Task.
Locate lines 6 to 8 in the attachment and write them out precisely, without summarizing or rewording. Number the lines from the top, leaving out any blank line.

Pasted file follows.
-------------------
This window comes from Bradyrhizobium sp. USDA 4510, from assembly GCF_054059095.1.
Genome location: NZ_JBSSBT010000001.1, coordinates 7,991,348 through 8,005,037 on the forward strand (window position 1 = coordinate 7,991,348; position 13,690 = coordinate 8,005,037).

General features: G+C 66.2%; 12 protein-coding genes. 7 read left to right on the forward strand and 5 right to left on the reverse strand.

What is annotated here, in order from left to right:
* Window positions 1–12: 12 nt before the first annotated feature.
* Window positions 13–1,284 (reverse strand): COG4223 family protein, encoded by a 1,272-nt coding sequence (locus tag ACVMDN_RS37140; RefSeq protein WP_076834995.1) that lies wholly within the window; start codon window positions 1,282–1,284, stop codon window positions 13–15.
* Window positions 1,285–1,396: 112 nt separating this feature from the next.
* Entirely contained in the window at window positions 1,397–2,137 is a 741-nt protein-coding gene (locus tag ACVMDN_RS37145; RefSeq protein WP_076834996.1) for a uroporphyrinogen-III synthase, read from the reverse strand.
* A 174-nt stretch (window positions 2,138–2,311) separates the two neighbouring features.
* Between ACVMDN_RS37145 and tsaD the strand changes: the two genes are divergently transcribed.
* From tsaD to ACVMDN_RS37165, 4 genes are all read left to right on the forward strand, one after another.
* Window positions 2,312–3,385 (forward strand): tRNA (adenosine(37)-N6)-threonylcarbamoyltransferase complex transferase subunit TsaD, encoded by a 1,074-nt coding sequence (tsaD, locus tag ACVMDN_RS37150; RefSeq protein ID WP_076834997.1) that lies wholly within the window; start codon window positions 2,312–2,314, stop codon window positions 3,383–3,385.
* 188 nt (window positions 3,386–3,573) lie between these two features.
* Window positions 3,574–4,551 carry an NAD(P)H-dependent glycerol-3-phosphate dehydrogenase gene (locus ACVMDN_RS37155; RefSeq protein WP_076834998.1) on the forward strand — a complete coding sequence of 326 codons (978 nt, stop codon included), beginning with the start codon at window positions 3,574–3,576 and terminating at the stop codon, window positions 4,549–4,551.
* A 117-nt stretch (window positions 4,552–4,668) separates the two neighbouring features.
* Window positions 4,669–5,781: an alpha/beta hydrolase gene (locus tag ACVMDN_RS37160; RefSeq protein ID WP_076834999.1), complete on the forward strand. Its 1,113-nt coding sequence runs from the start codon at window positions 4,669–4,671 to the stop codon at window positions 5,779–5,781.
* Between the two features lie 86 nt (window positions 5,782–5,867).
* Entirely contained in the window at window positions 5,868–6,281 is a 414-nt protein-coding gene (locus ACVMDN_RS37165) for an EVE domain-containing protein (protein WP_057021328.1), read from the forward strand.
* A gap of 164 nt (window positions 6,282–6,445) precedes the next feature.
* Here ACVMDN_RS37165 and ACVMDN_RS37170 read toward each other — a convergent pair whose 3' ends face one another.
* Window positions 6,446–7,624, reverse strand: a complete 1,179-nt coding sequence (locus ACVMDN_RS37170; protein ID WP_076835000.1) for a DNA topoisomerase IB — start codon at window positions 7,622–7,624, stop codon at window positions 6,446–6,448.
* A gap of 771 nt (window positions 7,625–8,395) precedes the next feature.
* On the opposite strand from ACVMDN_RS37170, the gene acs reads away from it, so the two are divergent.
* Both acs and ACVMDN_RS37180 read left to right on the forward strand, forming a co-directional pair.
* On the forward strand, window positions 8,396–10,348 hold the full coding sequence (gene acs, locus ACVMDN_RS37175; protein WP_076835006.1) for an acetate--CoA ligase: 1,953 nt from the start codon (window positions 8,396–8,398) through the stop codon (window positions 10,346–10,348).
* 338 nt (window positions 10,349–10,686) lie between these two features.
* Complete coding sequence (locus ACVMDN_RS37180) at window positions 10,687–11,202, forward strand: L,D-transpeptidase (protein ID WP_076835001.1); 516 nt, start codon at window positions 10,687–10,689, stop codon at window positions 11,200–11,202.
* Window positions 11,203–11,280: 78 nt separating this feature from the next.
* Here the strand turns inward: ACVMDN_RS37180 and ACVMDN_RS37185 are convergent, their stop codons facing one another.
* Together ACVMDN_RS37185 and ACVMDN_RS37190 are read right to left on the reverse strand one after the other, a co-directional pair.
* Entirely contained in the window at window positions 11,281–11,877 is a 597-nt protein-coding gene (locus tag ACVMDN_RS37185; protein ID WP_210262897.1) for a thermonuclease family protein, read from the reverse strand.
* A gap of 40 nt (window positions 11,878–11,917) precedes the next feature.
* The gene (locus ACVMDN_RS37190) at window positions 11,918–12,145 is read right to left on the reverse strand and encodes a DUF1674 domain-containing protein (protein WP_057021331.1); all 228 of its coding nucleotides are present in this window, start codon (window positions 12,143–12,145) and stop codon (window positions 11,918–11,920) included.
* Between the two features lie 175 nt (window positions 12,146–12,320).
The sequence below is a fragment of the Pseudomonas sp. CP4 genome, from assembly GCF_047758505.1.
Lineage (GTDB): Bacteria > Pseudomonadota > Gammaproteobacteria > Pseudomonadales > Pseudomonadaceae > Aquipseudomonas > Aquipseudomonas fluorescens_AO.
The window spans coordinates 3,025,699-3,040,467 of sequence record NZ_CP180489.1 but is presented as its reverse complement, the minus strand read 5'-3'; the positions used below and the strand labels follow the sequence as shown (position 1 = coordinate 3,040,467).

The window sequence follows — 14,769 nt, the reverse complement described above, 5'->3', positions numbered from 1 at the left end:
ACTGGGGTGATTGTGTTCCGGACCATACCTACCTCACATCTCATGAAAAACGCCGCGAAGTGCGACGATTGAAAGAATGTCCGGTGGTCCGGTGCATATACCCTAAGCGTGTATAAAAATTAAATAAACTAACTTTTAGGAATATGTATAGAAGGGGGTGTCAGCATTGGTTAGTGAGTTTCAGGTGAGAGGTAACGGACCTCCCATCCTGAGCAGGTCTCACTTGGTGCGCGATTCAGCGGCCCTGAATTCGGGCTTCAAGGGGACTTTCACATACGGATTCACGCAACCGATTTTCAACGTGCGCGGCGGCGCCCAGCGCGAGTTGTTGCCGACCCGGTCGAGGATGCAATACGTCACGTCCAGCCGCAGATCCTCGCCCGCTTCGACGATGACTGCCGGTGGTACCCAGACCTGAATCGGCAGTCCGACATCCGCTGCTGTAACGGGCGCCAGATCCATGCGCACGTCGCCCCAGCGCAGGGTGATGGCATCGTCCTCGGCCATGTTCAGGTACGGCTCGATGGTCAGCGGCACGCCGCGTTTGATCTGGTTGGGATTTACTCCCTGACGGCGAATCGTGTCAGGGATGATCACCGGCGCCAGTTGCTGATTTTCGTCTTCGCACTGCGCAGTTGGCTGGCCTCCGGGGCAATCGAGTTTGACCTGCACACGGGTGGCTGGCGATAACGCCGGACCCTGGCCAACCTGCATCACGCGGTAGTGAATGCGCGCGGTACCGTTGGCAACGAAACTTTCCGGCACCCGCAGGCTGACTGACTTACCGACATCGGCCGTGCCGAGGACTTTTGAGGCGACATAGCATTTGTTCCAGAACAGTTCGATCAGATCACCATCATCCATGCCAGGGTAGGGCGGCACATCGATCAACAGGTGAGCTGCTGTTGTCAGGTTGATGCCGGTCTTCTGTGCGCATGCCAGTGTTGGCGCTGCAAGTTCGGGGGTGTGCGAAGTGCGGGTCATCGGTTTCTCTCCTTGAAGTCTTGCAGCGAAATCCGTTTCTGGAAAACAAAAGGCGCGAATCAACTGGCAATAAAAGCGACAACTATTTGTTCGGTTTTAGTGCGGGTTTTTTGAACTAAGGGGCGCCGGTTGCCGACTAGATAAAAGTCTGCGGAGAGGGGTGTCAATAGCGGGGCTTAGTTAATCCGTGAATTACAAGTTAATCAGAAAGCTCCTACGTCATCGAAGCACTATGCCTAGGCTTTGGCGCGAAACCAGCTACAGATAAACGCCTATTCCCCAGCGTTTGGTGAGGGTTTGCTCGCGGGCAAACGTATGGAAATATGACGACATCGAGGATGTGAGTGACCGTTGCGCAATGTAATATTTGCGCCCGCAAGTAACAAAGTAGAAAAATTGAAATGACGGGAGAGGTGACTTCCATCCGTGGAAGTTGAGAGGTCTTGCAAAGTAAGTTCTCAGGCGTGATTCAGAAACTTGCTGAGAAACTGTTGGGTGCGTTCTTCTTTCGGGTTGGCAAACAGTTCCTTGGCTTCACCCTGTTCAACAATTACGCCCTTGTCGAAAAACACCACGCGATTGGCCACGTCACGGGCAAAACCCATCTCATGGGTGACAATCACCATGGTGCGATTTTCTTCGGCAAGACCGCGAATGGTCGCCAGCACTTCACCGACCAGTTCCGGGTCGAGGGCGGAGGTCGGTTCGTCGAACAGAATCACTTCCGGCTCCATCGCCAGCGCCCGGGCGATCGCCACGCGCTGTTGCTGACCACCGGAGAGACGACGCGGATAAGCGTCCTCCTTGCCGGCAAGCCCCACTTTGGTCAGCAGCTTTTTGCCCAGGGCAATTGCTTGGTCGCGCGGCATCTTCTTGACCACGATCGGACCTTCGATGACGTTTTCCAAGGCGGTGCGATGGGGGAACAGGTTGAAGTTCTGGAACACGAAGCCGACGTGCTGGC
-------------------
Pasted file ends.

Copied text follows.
* Window positions 13–1,284 (reverse strand): COG4223 family protein, encoded by a 1,272-nt coding sequence (locus tag ACVMDN_RS37140; RefSeq protein WP_076834995.1) that lies wholly within the window; start codon window positions 1,282–1,284, stop codon window positions 13–15.
* Window positions 1,285–1,396: 112 nt separating this feature from the next.
* Entirely contained in the window at window positions 1,397–2,137 is a 741-nt protein-coding gene (locus tag ACVMDN_RS37145; RefSeq protein WP_076834996.1) for a uroporphyrinogen-III synthase, read from the reverse strand.